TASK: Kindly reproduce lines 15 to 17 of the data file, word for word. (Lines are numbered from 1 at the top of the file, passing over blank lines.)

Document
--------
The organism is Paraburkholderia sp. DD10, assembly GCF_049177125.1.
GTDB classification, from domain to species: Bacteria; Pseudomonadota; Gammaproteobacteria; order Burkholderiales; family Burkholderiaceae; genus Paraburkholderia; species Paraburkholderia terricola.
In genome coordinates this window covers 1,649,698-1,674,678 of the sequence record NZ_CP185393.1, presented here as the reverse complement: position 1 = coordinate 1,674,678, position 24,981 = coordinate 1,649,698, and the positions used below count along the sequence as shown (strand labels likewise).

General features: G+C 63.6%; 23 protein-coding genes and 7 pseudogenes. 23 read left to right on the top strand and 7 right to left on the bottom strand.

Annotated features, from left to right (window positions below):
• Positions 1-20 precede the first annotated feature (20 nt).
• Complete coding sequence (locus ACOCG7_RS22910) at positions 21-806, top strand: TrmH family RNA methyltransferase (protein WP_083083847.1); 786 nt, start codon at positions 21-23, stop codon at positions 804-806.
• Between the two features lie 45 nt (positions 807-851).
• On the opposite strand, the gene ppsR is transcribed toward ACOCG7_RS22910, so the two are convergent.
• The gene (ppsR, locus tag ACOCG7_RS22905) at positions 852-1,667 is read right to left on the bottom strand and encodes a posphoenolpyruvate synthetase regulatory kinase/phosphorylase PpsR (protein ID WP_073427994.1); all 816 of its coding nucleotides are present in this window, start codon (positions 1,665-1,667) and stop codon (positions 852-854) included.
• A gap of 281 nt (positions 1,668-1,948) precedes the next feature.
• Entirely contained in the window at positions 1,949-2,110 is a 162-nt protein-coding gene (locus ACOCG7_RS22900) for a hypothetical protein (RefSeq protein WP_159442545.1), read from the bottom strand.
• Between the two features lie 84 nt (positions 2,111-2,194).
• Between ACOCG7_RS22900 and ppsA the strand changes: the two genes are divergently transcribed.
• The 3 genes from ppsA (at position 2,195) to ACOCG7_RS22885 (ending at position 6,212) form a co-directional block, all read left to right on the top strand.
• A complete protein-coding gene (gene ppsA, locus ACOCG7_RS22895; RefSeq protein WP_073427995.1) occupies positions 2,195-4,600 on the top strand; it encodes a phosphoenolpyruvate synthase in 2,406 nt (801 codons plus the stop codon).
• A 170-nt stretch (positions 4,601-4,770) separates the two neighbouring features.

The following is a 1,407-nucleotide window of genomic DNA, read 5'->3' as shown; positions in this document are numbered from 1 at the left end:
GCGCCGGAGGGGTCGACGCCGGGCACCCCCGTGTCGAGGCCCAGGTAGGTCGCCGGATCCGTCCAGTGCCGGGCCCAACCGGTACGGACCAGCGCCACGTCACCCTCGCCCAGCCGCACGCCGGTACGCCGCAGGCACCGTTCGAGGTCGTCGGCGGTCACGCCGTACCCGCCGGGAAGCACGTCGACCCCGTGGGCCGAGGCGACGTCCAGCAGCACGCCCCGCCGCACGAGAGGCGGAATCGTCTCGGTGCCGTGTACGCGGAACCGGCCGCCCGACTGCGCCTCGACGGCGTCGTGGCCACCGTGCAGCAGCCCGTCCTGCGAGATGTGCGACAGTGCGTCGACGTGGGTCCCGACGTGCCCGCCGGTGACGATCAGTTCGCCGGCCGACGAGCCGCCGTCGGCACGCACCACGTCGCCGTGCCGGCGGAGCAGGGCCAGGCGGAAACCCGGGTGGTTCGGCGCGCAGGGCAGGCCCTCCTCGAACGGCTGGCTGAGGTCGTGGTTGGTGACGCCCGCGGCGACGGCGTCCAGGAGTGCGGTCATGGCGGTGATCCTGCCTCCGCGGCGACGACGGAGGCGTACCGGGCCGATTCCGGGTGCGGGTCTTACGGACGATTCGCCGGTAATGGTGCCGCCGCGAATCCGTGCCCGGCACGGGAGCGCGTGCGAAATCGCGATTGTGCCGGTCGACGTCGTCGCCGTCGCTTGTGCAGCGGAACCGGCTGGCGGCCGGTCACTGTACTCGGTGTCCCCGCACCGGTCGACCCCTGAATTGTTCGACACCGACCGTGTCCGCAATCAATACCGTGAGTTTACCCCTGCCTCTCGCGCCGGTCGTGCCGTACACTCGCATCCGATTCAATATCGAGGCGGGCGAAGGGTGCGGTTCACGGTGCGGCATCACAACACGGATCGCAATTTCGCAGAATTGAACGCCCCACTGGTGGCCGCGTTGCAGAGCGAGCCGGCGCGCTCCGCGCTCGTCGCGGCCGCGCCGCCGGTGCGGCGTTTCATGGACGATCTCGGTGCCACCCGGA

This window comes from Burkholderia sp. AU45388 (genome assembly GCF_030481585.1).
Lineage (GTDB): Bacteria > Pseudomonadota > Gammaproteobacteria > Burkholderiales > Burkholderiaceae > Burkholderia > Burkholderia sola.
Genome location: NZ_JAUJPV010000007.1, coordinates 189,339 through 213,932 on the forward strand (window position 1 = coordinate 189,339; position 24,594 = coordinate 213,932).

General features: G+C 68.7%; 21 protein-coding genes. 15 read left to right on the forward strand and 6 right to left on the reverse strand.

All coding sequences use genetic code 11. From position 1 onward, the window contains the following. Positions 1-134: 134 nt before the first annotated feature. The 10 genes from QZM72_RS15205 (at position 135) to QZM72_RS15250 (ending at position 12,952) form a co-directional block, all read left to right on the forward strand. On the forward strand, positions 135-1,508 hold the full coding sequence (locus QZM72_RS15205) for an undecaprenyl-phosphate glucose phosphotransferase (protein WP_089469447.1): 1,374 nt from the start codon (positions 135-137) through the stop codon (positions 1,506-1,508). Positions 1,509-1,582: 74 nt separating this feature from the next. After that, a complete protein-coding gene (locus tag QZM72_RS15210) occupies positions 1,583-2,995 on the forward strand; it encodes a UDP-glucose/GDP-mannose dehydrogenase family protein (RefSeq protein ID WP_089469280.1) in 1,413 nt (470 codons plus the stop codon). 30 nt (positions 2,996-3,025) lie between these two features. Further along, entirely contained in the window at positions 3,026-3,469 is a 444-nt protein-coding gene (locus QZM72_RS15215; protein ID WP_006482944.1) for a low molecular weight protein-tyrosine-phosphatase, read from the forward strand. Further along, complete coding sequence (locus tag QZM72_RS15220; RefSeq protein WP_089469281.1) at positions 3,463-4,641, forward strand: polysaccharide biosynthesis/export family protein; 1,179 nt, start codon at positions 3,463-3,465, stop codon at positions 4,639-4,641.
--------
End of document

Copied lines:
• The 3 genes from ppsA (at position 2,195) to ACOCG7_RS22885 (ending at position 6,212) form a co-directional block, all read left to right on the top strand.
• A complete protein-coding gene (gene ppsA, locus ACOCG7_RS22895; RefSeq protein WP_073427995.1) occupies positions 2,195-4,600 on the top strand; it encodes a phosphoenolpyruvate synthase in 2,406 nt (801 codons plus the stop codon).
• A 170-nt stretch (positions 4,601-4,770) separates the two neighbouring features.